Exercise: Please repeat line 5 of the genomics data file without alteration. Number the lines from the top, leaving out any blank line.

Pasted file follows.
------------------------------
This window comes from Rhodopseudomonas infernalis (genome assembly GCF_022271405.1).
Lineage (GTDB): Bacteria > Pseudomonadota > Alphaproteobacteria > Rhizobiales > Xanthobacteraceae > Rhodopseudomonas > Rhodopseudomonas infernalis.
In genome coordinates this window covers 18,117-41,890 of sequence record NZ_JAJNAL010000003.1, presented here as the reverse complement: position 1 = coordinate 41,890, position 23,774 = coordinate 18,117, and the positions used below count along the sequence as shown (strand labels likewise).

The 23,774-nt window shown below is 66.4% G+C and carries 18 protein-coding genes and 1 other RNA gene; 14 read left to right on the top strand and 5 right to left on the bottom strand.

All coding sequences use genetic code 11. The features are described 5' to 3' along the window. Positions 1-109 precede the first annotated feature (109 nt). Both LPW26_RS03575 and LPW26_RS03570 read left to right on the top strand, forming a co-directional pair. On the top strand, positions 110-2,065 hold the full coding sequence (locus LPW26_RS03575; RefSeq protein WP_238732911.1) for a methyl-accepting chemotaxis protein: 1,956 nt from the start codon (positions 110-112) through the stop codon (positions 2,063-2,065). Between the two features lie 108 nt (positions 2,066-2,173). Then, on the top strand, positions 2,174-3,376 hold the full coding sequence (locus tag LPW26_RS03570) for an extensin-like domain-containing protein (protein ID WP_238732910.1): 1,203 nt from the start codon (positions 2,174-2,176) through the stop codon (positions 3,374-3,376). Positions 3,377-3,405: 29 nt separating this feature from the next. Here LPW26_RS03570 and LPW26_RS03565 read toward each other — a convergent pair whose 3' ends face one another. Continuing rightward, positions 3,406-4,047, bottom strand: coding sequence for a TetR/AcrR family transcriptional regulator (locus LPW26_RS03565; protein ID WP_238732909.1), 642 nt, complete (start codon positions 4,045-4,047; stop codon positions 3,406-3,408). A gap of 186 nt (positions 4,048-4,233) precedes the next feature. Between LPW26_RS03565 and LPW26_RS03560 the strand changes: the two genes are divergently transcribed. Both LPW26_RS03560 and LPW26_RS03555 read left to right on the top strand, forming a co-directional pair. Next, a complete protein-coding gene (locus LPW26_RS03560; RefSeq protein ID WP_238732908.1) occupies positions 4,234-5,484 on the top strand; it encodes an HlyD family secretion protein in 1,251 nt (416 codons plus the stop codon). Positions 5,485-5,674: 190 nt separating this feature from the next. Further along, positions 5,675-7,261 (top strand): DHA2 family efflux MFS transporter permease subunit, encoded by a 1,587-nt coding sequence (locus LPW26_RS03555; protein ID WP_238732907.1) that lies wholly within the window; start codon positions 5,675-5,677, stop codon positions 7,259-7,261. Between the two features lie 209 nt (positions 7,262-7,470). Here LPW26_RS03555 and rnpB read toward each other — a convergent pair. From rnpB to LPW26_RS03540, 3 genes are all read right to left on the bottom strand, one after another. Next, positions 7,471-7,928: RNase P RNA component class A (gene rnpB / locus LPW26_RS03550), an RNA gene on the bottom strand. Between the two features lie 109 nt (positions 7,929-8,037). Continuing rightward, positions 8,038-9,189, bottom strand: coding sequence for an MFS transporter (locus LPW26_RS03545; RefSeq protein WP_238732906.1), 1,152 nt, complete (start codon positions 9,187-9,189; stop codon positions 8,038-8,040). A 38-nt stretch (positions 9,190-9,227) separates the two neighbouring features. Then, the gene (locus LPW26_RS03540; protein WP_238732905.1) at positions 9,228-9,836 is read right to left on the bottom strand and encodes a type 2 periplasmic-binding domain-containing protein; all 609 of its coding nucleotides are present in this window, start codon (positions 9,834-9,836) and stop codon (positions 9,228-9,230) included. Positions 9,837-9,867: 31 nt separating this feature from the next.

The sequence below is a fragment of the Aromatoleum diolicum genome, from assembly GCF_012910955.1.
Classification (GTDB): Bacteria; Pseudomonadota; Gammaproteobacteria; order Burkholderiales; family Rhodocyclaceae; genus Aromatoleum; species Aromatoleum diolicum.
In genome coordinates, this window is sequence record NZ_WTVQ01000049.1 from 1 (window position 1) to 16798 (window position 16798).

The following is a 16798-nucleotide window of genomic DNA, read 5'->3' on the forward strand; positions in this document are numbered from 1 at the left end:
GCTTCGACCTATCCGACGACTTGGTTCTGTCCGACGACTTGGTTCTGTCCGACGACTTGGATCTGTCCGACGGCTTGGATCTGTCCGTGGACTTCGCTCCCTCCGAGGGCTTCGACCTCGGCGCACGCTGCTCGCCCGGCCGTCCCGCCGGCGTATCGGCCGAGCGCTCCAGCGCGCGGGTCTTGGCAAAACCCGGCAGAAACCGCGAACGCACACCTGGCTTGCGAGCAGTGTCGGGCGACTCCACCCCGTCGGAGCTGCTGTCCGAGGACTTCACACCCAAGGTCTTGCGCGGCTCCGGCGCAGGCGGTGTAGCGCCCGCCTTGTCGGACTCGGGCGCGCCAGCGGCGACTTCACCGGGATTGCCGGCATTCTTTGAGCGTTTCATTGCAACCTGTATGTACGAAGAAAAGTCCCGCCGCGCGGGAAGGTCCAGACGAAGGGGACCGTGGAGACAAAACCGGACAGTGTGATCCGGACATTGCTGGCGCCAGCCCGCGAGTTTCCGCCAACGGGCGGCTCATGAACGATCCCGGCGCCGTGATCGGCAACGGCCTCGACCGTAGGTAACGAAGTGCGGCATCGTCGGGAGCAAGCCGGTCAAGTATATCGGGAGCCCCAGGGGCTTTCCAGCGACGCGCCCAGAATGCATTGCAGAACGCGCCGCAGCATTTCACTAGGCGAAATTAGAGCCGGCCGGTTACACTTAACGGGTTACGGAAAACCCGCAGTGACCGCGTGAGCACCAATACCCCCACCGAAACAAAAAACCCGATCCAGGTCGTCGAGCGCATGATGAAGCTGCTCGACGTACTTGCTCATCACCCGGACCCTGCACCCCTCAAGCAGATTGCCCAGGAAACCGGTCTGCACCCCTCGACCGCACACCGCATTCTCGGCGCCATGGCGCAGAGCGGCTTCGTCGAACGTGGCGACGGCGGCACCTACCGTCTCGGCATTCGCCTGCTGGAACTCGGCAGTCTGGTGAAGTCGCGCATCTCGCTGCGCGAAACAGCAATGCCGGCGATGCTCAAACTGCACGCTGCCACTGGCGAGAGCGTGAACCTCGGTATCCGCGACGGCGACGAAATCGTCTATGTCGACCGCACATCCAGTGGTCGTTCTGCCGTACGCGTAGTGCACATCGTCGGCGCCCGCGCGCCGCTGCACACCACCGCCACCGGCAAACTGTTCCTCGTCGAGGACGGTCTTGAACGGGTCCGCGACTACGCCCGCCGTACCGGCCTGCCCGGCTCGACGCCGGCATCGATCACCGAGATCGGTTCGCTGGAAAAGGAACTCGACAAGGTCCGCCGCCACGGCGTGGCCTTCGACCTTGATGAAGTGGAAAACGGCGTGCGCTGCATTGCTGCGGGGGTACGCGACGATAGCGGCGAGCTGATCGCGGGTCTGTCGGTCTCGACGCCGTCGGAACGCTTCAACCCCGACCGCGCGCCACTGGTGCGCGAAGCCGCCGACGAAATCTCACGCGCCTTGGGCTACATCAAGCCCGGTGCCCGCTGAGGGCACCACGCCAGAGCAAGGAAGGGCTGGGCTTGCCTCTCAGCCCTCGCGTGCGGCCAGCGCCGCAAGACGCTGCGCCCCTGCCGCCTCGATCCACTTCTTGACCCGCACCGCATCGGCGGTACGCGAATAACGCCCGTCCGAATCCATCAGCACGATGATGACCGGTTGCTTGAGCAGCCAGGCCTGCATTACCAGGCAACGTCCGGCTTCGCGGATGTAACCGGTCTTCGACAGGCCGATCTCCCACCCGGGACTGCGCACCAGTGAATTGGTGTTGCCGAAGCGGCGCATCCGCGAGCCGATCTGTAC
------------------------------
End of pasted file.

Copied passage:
All coding sequences use genetic code 11. The features are described 5' to 3' along the window. Positions 1-109 precede the first annotated feature (109 nt). Both LPW26_RS03575 and LPW26_RS03570 read left to right on the top strand, forming a co-directional pair. On the top strand, positions 110-2,065 hold the full coding sequence (locus LPW26_RS03575; RefSeq protein WP_238732911.1) for a methyl-accepting chemotaxis protein: 1,956 nt from the start codon (positions 110-112) through the stop codon (positions 2,063-2,065). Between the two features lie 108 nt (positions 2,066-2,173). Then, on the top strand, positions 2,174-3,376 hold the full coding sequence (locus tag LPW26_RS03570) for an extensin-like domain-containing protein (protein ID WP_238732910.1): 1,203 nt from the start codon (positions 2,174-2,176) through the stop codon (positions 3,374-3,376). Positions 3,377-3,405: 29 nt separating this feature from the next. Here LPW26_RS03570 and LPW26_RS03565 read toward each other — a convergent pair whose 3' ends face one another. Continuing rightward, positions 3,406-4,047, bottom strand: coding sequence for a TetR/AcrR family transcriptional regulator (locus LPW26_RS03565; protein ID WP_238732909.1), 642 nt, complete (start codon positions 4,045-4,047; stop codon positions 3,406-3,408). A gap of 186 nt (positions 4,048-4,233) precedes the next feature. Between LPW26_RS03565 and LPW26_RS03560 the strand changes: the two genes are divergently transcribed. Both LPW26_RS03560 and LPW26_RS03555 read left to right on the top strand, forming a co-directional pair. Next, a complete protein-coding gene (locus LPW26_RS03560; RefSeq protein ID WP_238732908.1) occupies positions 4,234-5,484 on the top strand; it encodes an HlyD family secretion protein in 1,251 nt (416 codons plus the stop codon). Positions 5,485-5,674: 190 nt separating this feature from the next. Further along, positions 5,675-7,261 (top strand): DHA2 family efflux MFS transporter permease subunit, encoded by a 1,587-nt coding sequence (locus LPW26_RS03555; protein ID WP_238732907.1) that lies wholly within the window; start codon positions 5,675-5,677, stop codon positions 7,259-7,261. Between the two features lie 209 nt (positions 7,262-7,470). Here LPW26_RS03555 and rnpB read toward each other — a convergent pair. From rnpB to LPW26_RS03540, 3 genes are all read right to left on the bottom strand, one after another. Next, positions 7,471-7,928: RNase P RNA component class A (gene rnpB / locus LPW26_RS03550), an RNA gene on the bottom strand. Between the two features lie 109 nt (positions 7,929-8,037). Continuing rightward, positions 8,038-9,189, bottom strand: coding sequence for an MFS transporter (locus LPW26_RS03545; RefSeq protein WP_238732906.1), 1,152 nt, complete (start codon positions 9,187-9,189; stop codon positions 8,038-8,040). A 38-nt stretch (positions 9,190-9,227) separates the two neighbouring features. Then, the gene (locus LPW26_RS03540; protein WP_238732905.1) at positions 9,228-9,836 is read right to left on the bottom strand and encodes a type 2 periplasmic-binding domain-containing protein; all 609 of its coding nucleotides are present in this window, start codon (positions 9,834-9,836) and stop codon (positions 9,228-9,230) included. Positions 9,837-9,867: 31 nt separating this feature from the next.